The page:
The Trump administration swept aside nearly all restrictions Tuesday on targeting for removal the 11 million people in the U.S. illegally, a vast expansion of the federal government’s deportation priorities as the president pursues his promised crackdown on illegal immigration.
In a pair of memos, Homeland Security Secretary John F. Kelly instructed immigration officers to widen the net and set the stage for hiring thousands more enforcement agents as he moved to implement the executive order on illegal immigration that Trump signed during his first week in office.
The memos were reverberating on the streets of Southern California and beyond.
On a cool, breezy morning, Cristina Reyes, 33, of Lynwood, sat quietly under a small palm tree as she watched her 17-month-old daughter, Carolina, walking around a patch of green grass.
A mother of three, she told her daughter to come back and tried to trick her by telling her that the Lynwood Trolley was coming and she would miss it.
On any given day, Reyes said she would have been driving, but last year, someone stole her car.
“It wasn’t brand-new or anything like that. It was old and beat up, but it helped getting around,” she said. “My husband and I were looking at buying a new one, but then we started hearing about the immigration stuff and we realized that if we get deported, it would just be a waste of money.”
Reyes had never thought of such things before. She never second-guessed walking out of her home to go to the store or even purchasing items like furniture they may end up losing at any given moment.
“At first, I wasn’t too concerned about it, to be honest,” she said. “But now, I worry. I told my husband, ‘Let’s be prepared. Let’s just save our money in case they end up sending us back. We can at least have something to start with.’ ”
Reyes and her husband left their home in Puebla, Mexico, and entered the United States illegally in 2005.
“Coming here was very difficult, but we did it for a better life,” she said. “I was pregnant with my first son, and we wanted something better for him.”
She has had two children since then. The oldest is 10, and her other son is 3. She said if they get deported, she hopes they can bring their children.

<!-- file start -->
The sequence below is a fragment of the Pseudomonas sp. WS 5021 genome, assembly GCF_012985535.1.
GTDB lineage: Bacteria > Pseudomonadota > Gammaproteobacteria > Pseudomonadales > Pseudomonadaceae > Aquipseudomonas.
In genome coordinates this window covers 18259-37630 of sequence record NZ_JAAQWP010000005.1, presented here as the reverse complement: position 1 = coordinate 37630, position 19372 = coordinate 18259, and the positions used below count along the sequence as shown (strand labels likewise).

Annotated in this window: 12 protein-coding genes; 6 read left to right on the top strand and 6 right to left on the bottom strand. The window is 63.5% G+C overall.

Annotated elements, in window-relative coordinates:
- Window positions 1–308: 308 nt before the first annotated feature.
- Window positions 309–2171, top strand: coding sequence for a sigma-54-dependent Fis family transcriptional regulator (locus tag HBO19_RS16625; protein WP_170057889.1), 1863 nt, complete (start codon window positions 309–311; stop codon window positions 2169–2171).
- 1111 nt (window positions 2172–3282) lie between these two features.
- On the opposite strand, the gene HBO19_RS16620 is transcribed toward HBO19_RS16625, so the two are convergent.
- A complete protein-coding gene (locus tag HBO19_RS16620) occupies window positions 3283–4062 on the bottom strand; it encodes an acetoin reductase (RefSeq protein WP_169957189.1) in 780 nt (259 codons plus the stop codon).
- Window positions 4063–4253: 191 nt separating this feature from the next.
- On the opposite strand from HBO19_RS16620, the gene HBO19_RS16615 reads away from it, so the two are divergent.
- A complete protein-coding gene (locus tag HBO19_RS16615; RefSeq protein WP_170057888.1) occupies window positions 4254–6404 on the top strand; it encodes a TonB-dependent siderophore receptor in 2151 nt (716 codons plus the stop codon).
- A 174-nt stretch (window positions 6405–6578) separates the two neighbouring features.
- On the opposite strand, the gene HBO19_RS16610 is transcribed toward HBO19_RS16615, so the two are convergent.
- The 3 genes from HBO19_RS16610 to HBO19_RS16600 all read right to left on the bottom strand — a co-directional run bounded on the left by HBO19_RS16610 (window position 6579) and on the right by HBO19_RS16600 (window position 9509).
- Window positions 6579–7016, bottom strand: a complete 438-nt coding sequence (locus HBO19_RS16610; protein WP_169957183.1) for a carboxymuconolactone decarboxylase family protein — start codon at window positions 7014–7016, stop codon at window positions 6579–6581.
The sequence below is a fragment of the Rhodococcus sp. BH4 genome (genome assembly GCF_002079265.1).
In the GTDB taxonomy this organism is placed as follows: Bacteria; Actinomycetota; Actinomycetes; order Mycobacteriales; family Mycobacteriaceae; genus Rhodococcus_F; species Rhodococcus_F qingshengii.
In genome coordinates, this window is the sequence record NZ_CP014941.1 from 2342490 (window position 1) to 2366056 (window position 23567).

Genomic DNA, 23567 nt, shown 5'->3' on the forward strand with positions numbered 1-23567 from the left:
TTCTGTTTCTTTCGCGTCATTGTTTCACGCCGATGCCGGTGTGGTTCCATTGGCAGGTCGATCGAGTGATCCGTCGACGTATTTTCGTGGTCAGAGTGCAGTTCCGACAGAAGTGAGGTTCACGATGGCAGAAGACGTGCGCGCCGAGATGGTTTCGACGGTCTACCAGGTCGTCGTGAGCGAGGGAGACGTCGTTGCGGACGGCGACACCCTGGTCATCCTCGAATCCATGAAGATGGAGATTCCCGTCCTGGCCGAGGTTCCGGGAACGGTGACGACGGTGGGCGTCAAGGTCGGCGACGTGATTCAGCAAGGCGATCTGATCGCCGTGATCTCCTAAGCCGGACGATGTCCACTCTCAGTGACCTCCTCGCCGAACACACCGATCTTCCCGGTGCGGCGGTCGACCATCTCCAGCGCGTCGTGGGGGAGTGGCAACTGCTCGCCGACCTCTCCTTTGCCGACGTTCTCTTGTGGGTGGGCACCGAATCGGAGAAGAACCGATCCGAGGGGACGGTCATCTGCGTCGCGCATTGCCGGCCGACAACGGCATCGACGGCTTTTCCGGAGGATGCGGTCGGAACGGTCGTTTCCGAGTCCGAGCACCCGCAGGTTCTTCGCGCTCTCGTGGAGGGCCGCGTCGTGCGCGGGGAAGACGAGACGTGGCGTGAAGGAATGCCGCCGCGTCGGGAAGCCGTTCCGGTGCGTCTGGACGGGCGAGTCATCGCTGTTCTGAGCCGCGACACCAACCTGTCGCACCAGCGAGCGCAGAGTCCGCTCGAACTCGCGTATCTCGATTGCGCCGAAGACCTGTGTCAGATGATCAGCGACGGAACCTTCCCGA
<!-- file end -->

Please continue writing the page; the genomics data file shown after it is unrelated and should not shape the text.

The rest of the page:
“All of this is very infuriating and stressful,” she said. “You can’t even walk anywhere without fearing you may get caught and deported.
“It bothers me I have to think about all of this,” she said. “Going back would be hard. It would be hard for the children because they’ll have to adapt to changes.”
Obdulia Duran, 59, of Paramount, sat quietly on a bench outside of St. Francis Medical Center. She had come to visit Aurelio Solis, 67, who is married to Duran’s husband’s cousin. She said Solis has diabetes and his kidneys are starting to fail. He’s been in the hospital for eight days.
“I was just thinking what would happen if I get deported,” said Duran, who is in the country illegally. “What would happen to him?”
Duran said she pays half of the $630 monthly rent. If she were to be deported, Solis would end up homeless.
“He joked he’d sleep at the park or in his car,” she said, starting to cry. “It’s not funny. He’d probably die. He’s not looking so good.”
On top of the immigration problems and Solis’ health, she worries she won’t be able to provide for her family back home. She came from Mexico to the United States in 2001.
She said she came to the country to pay for her daughter’s college education and to save money to build a house for her and her husband, who is in his early 60s and retired. She also provides money to the family to buy food and other items for her granddaughters.
“I’m not afraid if I actually get deported,” she said. “Sooner or later, I’m going back home.
“But I worry for everybody else,” she added.
“I think the immigration laws are unfair. I think it’s unfair immigration officers just grab people and don’t let them at least get their things,” she said. “I want to at least be given three months so I can send stuff back home. I worked for it.
“I find it unfair and sad for the children who were just born but whose parents are undocumented, for the children who go back with their parents who have been deported. They have to adapt and live in a country that’s really not theirs.”
She said she never thought immigration issues would get this bad in the United States. She also didn’t think Trump would win the election.
“I never saw any of this coming,” she said. “It’s really just a sad thing.”
Ana Ariola Mendez, 76, chatted with another woman about the new guidelines while selling cigarettes on a quiet stretch of South Alvarado Street in Westlake.
“Trump is saying he’s going to pick up everyone, whether they’re criminals or not,” she said, clutching three packets of Camels in one hand.